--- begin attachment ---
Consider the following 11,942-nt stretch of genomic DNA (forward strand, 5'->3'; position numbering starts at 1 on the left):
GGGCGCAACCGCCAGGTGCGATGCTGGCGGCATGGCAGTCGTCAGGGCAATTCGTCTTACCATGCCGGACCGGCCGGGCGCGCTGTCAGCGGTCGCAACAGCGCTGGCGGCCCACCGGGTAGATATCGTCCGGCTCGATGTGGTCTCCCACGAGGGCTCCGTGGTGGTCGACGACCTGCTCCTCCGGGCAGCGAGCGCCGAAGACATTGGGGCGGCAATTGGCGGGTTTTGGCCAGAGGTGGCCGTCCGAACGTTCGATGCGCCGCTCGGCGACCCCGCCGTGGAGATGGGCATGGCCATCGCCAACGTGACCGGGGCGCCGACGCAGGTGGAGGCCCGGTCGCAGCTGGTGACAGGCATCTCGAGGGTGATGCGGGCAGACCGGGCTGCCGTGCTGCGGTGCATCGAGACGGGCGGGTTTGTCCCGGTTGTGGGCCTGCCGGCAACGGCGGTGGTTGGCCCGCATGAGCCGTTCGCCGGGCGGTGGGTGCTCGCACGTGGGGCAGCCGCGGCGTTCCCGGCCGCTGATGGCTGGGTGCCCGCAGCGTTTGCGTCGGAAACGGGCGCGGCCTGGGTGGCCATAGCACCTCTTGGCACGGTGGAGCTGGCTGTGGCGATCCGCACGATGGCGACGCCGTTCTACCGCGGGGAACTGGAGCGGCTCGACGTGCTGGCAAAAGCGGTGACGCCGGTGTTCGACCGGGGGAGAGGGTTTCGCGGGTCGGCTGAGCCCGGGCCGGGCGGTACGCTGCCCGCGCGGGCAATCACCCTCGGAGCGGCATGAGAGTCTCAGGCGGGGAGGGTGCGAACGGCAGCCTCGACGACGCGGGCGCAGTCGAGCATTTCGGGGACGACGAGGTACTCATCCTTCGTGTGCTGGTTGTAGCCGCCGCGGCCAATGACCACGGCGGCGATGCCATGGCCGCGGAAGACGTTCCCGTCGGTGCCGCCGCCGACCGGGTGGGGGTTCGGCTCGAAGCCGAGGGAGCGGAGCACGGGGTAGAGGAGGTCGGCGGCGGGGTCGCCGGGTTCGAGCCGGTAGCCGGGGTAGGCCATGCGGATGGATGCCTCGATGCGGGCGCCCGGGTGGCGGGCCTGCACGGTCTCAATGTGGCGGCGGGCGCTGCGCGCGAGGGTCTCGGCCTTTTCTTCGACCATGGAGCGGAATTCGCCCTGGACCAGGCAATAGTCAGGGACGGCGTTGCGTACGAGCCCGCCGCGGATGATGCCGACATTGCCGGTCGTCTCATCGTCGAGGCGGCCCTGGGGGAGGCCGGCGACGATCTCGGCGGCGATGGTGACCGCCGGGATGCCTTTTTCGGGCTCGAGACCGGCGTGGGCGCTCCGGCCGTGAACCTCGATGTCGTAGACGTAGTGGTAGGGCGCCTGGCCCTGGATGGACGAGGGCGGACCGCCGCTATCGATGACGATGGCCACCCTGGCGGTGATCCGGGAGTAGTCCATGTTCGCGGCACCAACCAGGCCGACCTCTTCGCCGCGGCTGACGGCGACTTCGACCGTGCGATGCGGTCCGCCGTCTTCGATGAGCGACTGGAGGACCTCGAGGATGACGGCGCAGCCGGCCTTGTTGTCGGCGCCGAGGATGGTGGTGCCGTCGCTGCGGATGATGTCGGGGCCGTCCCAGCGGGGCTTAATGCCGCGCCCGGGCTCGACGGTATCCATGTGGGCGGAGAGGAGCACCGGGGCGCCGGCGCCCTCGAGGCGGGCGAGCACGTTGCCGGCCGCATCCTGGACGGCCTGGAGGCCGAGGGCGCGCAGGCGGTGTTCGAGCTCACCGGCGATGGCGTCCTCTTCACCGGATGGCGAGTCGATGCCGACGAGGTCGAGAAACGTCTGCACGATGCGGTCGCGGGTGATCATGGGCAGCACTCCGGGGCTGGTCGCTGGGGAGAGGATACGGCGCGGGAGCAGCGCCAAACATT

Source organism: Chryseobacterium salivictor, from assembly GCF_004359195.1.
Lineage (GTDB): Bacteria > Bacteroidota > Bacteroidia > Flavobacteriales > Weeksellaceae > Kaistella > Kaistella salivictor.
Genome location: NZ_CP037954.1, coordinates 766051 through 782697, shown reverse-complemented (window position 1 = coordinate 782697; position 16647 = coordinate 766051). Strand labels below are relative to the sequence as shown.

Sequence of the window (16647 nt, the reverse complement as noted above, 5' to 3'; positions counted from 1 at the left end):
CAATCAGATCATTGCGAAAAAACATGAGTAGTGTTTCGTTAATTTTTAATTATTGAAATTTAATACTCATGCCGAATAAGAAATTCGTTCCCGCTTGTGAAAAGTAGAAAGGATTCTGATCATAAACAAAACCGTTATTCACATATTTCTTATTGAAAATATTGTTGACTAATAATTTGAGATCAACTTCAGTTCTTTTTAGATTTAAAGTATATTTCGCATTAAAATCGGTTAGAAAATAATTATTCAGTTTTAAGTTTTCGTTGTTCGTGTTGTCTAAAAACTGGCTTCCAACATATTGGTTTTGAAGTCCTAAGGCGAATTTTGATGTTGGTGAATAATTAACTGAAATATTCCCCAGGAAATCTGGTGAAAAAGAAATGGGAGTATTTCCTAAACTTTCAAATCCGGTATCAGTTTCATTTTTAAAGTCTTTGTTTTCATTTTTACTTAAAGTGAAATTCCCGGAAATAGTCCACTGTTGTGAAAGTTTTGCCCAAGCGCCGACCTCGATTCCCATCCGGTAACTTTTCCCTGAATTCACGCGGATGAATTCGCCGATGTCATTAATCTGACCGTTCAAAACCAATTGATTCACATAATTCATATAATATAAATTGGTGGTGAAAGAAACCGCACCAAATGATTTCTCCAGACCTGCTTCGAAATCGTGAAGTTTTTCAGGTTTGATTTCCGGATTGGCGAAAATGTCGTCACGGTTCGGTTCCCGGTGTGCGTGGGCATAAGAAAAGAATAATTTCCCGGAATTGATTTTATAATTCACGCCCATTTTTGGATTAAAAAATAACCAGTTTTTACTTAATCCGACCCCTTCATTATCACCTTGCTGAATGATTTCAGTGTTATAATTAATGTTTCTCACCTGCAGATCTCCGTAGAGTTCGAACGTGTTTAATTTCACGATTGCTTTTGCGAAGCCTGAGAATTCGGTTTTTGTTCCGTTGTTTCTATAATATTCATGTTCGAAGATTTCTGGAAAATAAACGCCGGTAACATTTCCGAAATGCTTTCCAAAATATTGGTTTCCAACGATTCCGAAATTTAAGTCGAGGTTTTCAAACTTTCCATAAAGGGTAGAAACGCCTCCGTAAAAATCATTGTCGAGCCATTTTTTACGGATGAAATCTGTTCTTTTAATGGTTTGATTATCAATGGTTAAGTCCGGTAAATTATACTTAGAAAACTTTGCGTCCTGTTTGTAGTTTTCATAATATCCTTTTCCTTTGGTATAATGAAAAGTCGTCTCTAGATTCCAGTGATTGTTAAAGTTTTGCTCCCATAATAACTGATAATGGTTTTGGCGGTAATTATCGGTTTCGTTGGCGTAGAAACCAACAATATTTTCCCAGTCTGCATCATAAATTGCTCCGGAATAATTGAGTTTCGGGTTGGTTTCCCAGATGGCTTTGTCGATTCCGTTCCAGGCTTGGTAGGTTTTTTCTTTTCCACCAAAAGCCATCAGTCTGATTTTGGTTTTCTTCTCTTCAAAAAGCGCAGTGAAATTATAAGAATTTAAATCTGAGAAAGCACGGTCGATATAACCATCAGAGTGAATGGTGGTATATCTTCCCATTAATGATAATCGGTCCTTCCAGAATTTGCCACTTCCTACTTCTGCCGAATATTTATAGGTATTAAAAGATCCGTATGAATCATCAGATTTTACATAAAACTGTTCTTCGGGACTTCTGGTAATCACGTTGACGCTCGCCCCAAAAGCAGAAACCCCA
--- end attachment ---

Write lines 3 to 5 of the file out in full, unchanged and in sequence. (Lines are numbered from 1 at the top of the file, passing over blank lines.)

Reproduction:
Source organism: Chryseobacterium salivictor, from assembly GCF_004359195.1.
Lineage (GTDB): Bacteria > Bacteroidota > Bacteroidia > Flavobacteriales > Weeksellaceae > Kaistella > Kaistella salivictor.
Genome location: NZ_CP037954.1, coordinates 766051 through 782697, shown reverse-complemented (window position 1 = coordinate 782697; position 16647 = coordinate 766051). Strand labels below are relative to the sequence as shown.